In Katharina Grosse's latest painting installation, Picture Park, the German artist covers the central gallery of Brisbane's GoMA from floor to ceiling in swaths of color. Utilizing a spray gun — her tool of choice — Grosse saturates the gallery's three-story-high wall and an attached bundle of gigantic latex balloons with bursts of vivid hues. Evidence of brush strokes, referencing her older paintings, appears on a canvas and on large half-spheres mounted to the entrance wall. Two oversized wooden panels, covered in washes of sprayed color, obtrude from a mound of paint-caked soil on the gallery floor. In Picture Park, Grosse brings the language of color-field painting directly to the gallery walls. (EB)





Perspectives 157: Xaviera Simmons
Houston

Contemporary Arts Museum Houston
Now through September 16

  At the Contemporary Arts Museum Houston, Brooklyn-based conceptual artist Xaviera Simmons presents Electric Relaxation: Digital Good Time (How to Break Your Own Heart), an interactive environment and fluid meeting place between past and present. Enabling audiences to look, listen, and dance, Simmons, a practicing DJ, covers the gallery walls with hundreds of album covers from her private collection. Encompassing a range of genres — including gospel, blues, jazz, soul, and rap — the collective imagery constitutes a veritable history of African-American music. Archival film and video footage of musical performances plays silently on a nearby screen, while audio samples of Simmons' DJ work fill the gallery space with silky grooves. (LLP)





Jane South: Infrastructures
Greensboro

Weatherspoon Art Museum
Now through September 23

  Manchester-born Jane South returns to her alma mater, UNC Greensboro, with a compact exhibition of five sculptures and ten drawings. The show's centerpiece, Untitled (Long Gray Construction), is a large assemblage of grated structures — wheels, ovals, irregular boxes, and girders — mounted on the wall. Made entirely from paper, the work is hand-painted in a muted symphony of industrial grays and deep reds. South's abstract forms evoke Industrial Revolution-era cast-iron buildings and bridges. With its curving arches and knobs, Untitled (Yellow Fragment) resembles a cornice or an antique cash register. South applies intricate black-and-white shading to every surface, enhancing the three-dimensional forms while blurring the categories of drawing and sculpture. (HGM)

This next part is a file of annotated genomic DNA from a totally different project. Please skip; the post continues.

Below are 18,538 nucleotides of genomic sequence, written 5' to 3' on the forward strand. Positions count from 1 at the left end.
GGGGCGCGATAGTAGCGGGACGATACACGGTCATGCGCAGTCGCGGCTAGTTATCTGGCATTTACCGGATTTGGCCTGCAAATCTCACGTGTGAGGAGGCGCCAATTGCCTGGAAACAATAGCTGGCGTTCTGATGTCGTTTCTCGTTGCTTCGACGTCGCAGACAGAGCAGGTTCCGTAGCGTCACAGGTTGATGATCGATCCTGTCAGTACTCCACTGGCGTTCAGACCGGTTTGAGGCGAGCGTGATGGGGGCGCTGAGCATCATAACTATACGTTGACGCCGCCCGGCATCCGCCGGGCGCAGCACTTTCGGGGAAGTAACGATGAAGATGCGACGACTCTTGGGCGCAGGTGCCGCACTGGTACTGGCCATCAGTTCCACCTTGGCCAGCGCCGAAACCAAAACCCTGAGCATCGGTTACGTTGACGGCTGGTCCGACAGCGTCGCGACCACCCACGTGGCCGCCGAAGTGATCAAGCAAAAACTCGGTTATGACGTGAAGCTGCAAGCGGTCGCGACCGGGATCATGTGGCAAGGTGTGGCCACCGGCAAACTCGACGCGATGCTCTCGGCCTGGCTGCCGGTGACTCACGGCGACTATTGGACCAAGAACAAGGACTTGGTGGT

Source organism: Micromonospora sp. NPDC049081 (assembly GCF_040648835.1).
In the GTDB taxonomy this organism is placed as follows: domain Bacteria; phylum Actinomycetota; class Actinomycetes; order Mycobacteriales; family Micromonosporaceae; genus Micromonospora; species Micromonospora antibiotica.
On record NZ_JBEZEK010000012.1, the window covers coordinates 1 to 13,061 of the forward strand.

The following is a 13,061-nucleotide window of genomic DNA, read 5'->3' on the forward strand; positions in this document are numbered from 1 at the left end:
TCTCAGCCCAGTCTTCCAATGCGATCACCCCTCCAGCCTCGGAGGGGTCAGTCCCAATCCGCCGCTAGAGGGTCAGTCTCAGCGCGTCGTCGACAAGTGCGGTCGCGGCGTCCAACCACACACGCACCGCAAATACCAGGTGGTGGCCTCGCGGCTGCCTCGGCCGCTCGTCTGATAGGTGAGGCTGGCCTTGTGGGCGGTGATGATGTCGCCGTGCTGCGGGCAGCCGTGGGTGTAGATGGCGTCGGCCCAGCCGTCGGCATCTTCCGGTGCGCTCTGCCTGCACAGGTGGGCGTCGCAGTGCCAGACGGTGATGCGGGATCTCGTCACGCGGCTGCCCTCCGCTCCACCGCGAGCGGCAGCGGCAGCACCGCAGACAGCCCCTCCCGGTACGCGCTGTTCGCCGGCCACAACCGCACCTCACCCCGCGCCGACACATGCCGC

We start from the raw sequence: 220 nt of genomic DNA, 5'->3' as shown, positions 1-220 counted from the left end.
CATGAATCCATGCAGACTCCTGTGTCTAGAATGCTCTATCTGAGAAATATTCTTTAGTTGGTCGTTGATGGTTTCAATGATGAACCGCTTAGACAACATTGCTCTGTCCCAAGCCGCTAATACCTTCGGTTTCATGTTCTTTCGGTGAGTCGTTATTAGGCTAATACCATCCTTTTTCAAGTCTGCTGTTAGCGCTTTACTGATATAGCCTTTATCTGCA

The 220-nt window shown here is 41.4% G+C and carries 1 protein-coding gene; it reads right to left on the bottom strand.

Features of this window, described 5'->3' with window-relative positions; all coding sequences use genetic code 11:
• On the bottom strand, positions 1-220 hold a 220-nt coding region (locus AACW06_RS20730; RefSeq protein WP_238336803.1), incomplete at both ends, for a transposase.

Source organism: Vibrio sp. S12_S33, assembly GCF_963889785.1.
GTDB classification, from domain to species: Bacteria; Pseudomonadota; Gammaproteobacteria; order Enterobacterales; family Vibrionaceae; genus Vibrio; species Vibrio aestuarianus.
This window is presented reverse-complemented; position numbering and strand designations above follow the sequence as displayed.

Craig Kalpakjian: Frequencies
Cologne

Baukunst Galerie
Now through August 24

  Sinister and haunting, multimedia artist Craig Kalpakjian's digital images capture the mind-numbing monotony of generic office buildings. Created using 3-D modeling software, Kalpakjian's inkjet prints in this solo exhibition at Baukunst Galerie depict familiar glass skyscrapers, the exteriors of office-park buildings, and drab institutional hallways emptied of people and without signs of use. Disrupting the eerie calm of these virtual spaces, however, are expressions of violent revenge: bullet holes pierce an office building's reflective glass facade and broken plate-glass windows reveal the sky outside. In the lone video, Frequency, a glacially slow zoom down a grey corridor shows the door of an elevator continually opening and closing. (BR)





Chen Zhen: The Body as Landscape
Vienna

Kunsthalle Wien
Now through September 2

  Known for conflating Eastern and Western philosophy, Chen Zhen, who died in 2000, was among a generation of Chinese avant-garde artists to emerge in the '80s. His mixed-media sculptural works address issues of health, both in the human body and in broader society. Chen's retrospective at Kunsthalle Wien includes the ambitious work Jue Chang, Dancing Body — Drumming Mind (Last Song). Comprised of about 100 pieces of furniture converted into makeshift drums, the installation invites viewers to pound on its surfaces, making the piece audible as well as visible. Conceived in response to Middle East conflicts during his time, this participatory work aims to create unifying resonances and dialogue. Elsewhere, Crystal Landscape of Inner Body presents human organs rendered in glass, emphasizing their fragile yet pristine nature, while in the installation Purification Room Chen coats a room of ordinary objects in a monochromatic layer of clay. (CYL)

Chen's installation Jardin Mémorable, is concurrently on view at Galleria Continua, San Gimignano, Italy, through August 27.



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[ Katie Grinnan ]



Katie Grinnan